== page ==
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Why Sparta supports serving a Global Market

There is no greater feeling than opening the door, walking outside and breathing in fresh, clean air; however, according to the World Health Organization fewer of us are getting to do this. In fact, the WHO reports that every year about two million people die prematurely due to the affects of polluted air.

So what is in the air that is so damaging? Environmental scientists say there are plenty of dangerous compounds, Such as carbon monoxide, carbon dioxide, unburned hydrocarbons and particulates, but even carbon dioxide can now be considered as a dangerous compound that wreaks havoc on our world.

Despite warnings, many North Americans believe that severe pollution is not the kind of problem that is sitting on their door- step. They look at places like China and India in comparison and surmise that they are doing okay. A lot of scientists have a different view.

What the experts say

Environmental scientists explain that one country’s pollution can become another country’s economic crisis. One example of this is in Asia where cross-border pollution from China is having a negative impact on Japan and South Korea. In recent years, Japans tourism industry claims to have suffered due to pollution from China’s factory district.

Over the last couple of years Japan and South Korea have had to suspend classes and outdoor activities due to toxic smog from cross border factories.

Experts point to the cumulative impact of pollution on the world as a reason for us to all take a global approach to protecting the environment. Thinking local is no longer enough. When it comes to protecting the environment, never has it been more apropos to say “think global (while doing what you can do) by acting local”.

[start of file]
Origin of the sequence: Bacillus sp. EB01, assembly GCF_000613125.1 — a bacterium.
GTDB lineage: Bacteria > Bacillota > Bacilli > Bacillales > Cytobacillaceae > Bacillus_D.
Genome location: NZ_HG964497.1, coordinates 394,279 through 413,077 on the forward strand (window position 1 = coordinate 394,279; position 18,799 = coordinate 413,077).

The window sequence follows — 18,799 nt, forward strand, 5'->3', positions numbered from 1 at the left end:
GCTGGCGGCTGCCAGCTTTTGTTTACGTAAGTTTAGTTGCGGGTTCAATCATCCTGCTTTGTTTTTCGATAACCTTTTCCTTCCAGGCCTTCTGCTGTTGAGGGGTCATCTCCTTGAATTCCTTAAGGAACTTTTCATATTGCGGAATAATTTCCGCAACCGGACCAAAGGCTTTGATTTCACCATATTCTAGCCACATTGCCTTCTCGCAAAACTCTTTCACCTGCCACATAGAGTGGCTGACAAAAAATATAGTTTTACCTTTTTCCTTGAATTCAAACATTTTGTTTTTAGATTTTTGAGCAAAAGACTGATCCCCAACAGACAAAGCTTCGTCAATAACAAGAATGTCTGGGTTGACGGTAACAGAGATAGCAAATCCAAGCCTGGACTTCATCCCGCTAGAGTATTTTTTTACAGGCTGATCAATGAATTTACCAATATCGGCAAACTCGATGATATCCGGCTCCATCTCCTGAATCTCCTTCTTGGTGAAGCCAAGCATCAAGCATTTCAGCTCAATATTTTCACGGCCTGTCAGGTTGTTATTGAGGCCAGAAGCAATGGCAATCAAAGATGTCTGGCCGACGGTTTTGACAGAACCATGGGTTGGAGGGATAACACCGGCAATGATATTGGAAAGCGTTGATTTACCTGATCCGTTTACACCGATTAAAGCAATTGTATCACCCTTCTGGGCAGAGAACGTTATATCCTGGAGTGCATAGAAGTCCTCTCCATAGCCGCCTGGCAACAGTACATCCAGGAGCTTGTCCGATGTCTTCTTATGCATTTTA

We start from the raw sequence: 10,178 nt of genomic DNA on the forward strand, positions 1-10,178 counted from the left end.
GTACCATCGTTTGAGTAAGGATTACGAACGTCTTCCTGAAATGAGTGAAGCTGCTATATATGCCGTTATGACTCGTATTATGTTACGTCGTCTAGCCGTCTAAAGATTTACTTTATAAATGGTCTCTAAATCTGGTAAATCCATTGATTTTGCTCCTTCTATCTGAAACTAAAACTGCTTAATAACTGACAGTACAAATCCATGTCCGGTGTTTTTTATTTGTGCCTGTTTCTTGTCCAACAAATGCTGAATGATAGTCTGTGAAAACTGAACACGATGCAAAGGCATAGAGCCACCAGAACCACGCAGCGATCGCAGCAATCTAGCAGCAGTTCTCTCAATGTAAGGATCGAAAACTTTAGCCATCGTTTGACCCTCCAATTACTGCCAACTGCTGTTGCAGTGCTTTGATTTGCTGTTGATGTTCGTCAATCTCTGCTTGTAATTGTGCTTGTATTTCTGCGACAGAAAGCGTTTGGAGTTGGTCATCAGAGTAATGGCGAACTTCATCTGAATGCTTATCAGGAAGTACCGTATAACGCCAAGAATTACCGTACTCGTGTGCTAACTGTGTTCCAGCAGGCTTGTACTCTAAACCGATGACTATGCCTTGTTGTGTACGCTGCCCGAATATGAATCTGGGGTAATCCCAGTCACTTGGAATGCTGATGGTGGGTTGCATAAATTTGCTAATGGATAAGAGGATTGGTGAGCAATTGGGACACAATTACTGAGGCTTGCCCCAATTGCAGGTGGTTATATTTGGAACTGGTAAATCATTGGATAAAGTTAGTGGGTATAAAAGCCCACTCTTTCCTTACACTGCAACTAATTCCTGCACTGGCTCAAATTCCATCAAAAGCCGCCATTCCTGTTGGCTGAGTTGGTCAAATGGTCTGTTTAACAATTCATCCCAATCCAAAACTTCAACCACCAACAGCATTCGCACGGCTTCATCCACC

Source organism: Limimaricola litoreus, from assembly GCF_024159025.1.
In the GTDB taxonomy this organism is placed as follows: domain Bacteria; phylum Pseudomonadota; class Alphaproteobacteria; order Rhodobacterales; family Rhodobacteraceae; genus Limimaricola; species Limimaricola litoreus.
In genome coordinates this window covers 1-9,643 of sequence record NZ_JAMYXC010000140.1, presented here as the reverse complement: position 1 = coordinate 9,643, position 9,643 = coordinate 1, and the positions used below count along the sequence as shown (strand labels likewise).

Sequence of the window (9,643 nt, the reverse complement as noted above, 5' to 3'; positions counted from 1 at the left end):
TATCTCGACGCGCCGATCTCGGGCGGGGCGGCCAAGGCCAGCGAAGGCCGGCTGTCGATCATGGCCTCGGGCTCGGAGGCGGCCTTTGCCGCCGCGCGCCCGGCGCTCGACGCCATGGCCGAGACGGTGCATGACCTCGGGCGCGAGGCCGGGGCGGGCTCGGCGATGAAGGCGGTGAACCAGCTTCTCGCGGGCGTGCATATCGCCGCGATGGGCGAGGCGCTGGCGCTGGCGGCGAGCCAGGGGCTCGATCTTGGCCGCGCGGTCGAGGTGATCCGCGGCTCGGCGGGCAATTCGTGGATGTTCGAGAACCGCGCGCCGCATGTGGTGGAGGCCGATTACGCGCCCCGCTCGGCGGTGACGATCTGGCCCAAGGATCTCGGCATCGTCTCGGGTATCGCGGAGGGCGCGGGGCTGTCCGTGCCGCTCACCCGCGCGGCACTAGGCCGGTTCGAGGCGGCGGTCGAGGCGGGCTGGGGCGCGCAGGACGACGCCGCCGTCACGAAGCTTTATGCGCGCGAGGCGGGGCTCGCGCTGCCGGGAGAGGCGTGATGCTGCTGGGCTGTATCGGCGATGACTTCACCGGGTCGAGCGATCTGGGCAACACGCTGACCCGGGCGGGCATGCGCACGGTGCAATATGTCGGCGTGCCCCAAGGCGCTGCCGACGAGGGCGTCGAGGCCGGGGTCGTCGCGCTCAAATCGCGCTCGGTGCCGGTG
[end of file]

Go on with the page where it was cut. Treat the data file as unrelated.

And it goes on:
A study published last year in the Proceedings of the National Academy of Sciences states that pollution in Asian countries is having far-reaching impacts on weather patterns across the Northern Hemisphere.

Researchers from both the United States and China used special computer models to look at the impact of Asia’s pollution on various weather systems. They concluded that polluting particles that were blowing towards the north Pacific and interacting with water droplets, caused clouds to grow denser. As a result, more severe storms developed above the ocean.

So far this winter we have been hit hard by what many refer to as the polar vortex. More and more evidence seems to suggest the cold has something to do with the worldwide pollution problem.

In North America we live in a moderate climate, but the last couple of winters have been very cold. According to professors at John Hopkins Department of Earth and Planetary Sciences the frigid temperatures have a lot to do with Global Warming/Climate Change.

As it turns out, the polar vortex twists and turns. When this happens air that is normally contained by the jet stream sneaks through and we have colder weather. Scientists suggest as the temperature between regions narrows, the jet stream weakens causing more of these twists and turns. What they are saying is, the warmer the Artic gets, the colder we get in Canada and the United States in the winter months. Statistics show that the Arctic has been warming at twice the rate of the rest of the world for the past 50 years.

Weather experts say what we do in our own back yard, no matter where we live, can have an impact on the atmosphere; that we are all contributors of some sort. They ask that people take time out of their daily routine to think about how they live, work and play since it can either help or hinder the planet.

Manufacturing, transportation, mining, the commercial sector, the residential sector –these are all paramount to economic survival, but scientists point out finding ways to better manage emissions and exposure is key to creating a better tomorrow for all mankind.